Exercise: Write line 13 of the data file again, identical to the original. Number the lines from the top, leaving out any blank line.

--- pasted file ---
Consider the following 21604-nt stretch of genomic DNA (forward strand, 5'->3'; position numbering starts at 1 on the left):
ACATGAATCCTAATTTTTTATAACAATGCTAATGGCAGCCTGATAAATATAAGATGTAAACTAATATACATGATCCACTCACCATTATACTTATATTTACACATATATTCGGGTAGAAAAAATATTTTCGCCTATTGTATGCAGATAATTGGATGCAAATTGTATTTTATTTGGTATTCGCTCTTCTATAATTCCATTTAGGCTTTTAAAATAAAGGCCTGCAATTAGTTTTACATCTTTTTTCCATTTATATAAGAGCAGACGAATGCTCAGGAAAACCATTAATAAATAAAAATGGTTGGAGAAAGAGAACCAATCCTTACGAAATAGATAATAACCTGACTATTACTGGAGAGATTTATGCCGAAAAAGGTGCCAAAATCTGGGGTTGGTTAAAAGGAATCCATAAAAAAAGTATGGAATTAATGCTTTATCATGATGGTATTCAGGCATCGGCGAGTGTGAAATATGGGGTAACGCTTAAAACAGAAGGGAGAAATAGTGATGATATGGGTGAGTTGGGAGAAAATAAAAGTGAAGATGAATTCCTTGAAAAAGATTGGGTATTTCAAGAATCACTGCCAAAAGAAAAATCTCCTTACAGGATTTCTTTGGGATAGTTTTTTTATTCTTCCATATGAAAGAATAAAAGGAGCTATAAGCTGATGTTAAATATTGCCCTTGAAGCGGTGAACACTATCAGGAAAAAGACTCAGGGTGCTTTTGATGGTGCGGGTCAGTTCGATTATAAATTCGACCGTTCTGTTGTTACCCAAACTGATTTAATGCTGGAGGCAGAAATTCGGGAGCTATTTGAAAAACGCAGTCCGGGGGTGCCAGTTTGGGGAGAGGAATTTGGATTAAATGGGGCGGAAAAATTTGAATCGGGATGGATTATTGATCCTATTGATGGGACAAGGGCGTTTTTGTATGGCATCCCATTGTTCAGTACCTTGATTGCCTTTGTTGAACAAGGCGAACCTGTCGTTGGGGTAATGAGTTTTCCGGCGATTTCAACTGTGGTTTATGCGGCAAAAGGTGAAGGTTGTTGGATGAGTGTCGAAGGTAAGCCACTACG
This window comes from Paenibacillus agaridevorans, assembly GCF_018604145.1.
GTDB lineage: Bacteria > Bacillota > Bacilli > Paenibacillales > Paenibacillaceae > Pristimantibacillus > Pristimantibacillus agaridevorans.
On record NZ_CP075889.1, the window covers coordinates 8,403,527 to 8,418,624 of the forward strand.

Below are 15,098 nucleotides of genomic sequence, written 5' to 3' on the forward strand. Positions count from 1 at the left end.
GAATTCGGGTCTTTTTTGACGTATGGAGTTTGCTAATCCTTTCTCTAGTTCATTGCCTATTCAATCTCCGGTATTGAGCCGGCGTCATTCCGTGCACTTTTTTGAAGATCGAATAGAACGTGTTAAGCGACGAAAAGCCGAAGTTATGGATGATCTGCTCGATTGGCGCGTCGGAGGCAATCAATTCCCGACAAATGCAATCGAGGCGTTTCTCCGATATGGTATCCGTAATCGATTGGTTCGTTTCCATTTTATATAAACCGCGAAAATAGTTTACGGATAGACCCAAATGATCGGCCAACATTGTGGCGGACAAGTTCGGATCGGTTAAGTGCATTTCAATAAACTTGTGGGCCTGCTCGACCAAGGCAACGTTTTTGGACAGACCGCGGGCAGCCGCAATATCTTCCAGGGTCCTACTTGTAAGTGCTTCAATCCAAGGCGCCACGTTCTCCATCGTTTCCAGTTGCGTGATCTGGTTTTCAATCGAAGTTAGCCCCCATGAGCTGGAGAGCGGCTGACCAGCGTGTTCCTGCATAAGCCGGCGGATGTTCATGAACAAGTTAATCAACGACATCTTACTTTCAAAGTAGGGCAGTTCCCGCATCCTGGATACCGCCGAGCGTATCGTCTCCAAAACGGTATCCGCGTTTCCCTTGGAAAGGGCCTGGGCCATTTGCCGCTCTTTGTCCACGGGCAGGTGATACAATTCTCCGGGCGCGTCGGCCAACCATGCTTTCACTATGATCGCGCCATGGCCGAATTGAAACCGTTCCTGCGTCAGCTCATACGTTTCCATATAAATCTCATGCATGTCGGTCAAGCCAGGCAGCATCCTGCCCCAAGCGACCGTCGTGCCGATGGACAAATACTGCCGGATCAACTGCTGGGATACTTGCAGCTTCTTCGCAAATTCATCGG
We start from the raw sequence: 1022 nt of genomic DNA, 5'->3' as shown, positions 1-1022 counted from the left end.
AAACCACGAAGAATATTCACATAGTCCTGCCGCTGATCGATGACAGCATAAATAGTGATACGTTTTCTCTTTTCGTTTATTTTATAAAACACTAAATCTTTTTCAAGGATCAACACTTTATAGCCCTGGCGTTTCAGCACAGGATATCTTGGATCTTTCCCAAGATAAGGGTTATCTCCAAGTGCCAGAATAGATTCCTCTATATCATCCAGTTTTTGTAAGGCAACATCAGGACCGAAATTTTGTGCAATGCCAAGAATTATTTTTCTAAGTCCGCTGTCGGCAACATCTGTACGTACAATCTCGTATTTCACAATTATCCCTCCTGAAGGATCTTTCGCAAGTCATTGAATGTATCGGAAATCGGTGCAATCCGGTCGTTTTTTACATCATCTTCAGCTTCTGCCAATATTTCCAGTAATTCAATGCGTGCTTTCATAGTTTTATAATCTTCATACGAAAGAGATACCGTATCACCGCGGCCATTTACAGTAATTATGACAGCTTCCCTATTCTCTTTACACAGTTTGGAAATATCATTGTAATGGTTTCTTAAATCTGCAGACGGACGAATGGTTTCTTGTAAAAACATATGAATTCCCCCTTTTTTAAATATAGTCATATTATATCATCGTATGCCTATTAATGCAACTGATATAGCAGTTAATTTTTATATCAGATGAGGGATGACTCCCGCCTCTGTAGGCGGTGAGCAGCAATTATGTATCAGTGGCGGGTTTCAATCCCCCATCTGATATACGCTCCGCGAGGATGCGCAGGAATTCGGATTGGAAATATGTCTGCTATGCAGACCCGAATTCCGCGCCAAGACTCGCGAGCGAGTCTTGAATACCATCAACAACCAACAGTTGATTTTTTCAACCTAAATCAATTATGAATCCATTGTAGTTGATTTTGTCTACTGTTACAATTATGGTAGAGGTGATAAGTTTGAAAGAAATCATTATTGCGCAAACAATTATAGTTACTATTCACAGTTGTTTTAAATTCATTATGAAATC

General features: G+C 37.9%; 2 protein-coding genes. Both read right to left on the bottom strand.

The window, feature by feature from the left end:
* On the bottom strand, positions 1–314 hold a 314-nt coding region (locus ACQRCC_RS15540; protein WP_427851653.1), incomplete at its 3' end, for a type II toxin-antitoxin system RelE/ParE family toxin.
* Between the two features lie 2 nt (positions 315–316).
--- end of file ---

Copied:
* Between the two features lie 2 nt (positions 315–316).